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CORPORATE STRATEGY

Chevron Hitches Low-Carbon Wagon to Renewable Gas

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Chevron’s joint venture (JV) last year with biomethane producer Brightmark has proved to be no flash in the pan. Renewable natural gas (RNG) is instead a key pillar underpinning the US major’s now-accelerated low-carbon transition strategy — and its Brightmark partnership sits at the heart of its RNG growth plans.

“This is one of the most cost- and carbon-efficient fuels” that can be pursued in the US, Mark Nelson, Chevron’s downstream head, told investors this week. “It was lower risk, both from a capital and execution standpoint, and … it leverages our strengths, partnerships, value-chain thinking and understanding policy.”

RNG can come in many flavors. But Chevron is looking to become a leading supplier of RNG in the US first and foremost with methane captured from manure. Landfill- and wastewater-fed RNG will come later.

Methane from cows and swine typically enters the atmosphere unabated, contributing to rising levels of greenhouse gases in the atmosphere. But capturing the noxious gas and supplying it to vehicle fleets that have been converted to run on compressed natural gas (CNG) rather than diesel makes it a carbon negative alternative from a life-cycle perspective.

In fact, Chevron expects the RNG from its Brightmark venture to have a minus 250 carbon intensity score, on average, based on the California Air Resources Board’s criteria. That makes it one of the most attractive fuels that could be sold under the state’s low-carbon fuel standard, according to the Board’s website.

Indeed, California’s fuel standard plays a key role in supporting Chevron’s early efforts to build out RNG for transport.

The carbon-negative profile of manure-fed RNG helps rack up credits that the US major can both use to cover the emissions associated with its conventional fuels sold in its home state as well as be sold to third parties for a profit. The price of those credits will also rise over time.

They’re also not the only fiscal incentive in play. RNG used in transport also qualifies for credits under the federal Renewable Fuel Standard — and prices for the specific credits Chevron’s RNG would qualify for recently hit record highs.

Nelson explained that RNG costs more to produce in California, but the dual credits keep the economics attractive. At the same time, RNG produced elsewhere in the US can have lower unit costs, make it economically viable even if only the federal credit is applicable.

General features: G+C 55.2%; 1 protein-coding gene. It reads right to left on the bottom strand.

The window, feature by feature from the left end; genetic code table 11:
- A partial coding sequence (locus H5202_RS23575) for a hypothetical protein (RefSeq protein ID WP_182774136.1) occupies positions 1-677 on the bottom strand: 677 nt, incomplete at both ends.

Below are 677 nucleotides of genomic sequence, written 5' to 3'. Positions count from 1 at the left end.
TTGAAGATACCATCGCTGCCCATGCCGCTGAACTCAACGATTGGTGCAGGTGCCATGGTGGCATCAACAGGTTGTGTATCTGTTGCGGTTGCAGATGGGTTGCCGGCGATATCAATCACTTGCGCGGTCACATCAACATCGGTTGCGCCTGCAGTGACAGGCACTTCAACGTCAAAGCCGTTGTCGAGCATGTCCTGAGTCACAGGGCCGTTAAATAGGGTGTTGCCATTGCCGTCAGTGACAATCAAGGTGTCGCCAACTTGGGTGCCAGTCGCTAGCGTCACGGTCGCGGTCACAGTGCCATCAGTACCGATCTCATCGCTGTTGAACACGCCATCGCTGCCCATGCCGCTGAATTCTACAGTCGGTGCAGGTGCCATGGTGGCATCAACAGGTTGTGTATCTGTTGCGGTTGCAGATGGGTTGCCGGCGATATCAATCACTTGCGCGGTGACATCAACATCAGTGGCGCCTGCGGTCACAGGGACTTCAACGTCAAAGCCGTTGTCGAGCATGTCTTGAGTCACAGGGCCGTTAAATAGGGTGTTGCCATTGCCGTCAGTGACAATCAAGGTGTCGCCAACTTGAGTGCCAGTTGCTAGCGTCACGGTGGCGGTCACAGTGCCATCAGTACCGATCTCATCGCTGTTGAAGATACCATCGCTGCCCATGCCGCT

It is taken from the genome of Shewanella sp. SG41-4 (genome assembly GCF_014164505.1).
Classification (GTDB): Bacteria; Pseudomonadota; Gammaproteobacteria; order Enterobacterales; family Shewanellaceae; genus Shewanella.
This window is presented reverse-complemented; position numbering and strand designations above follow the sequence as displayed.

Chevron says the business already earns “double-digit returns.” It expects this to remain the case over time as greater scale reduces costs, market uptake expands demand and state and federal policies expand to encourage uptake of lower-carbon fuels.

Humble Beginnings

Chevron’s Brightmark JV produces just 2.1 million cubic feet per day currently. Even when those volumes grow exponentially to over 40 MMcf/d by 2030, the volumes would be a drop in the bucket in the major’s natural gas portfolio, which produced 1.68 Bcf/d in the US last quarter and nearly 7.7 Bcf/d globally.

But the modest volumes reflect the time needed to build out fueling infrastructure and foster market development rather than a lack of ambition.

Chevron’s wider low-carbon investment strategy centers around decarbonizing hard-to-electrify sectors, including heavy-duty vehicles, rail, marine and aviation transport. Although many are working to crack the code on battery storage and charging to electrify these sectors, there is no guarantee they will be commercially viable. And even if they are, alternatives like RNG-fed CNG may still prove economically competitive while preserving the carbon-neutral goals of electrification.

That’s a bet Chevron is willing to take. The major bought into four of Brightmark’s existing biomethane plants late last year, and the pair quickly expanded the partnership to encompass 10 additional plants. Four of those will come on line next year, with another six slated for 2023 (see table). The companies are also already discussing the next slate of projects. —

Brightmark: Chevron's Cornerstone RNG Partnership
Tranche 1 — Existing Projects
Athena (South Dakota)
Castor (Michigan)
Helios (New York)
Sobek (Florida)
Tranche 2 — Projects for 2022 Start-Up
Caballero (Arizona)
Meadow Rock (Michigan)
Red Arrow (Michigan)
SunRyz (Michigan)
Tranche 3 — Projects for 2023 Start-Up
Full Circle (South Dakota)
Mill Valley (South Dakota)
Crossroads (Michigan)
C Dairy (Wisconsin)
TBD (Ohio)
TBD (Iowa)
Tranche 4 — Under Development

In the meantime, Chevron is looking to beef up its CNG marketing presence across the US to place those additional RNG volumes. The firm partnered with global trader Mercuria earlier this month to acquire American Natural Gas, giving it 60 CNG locations across the US, with plans for expansion.

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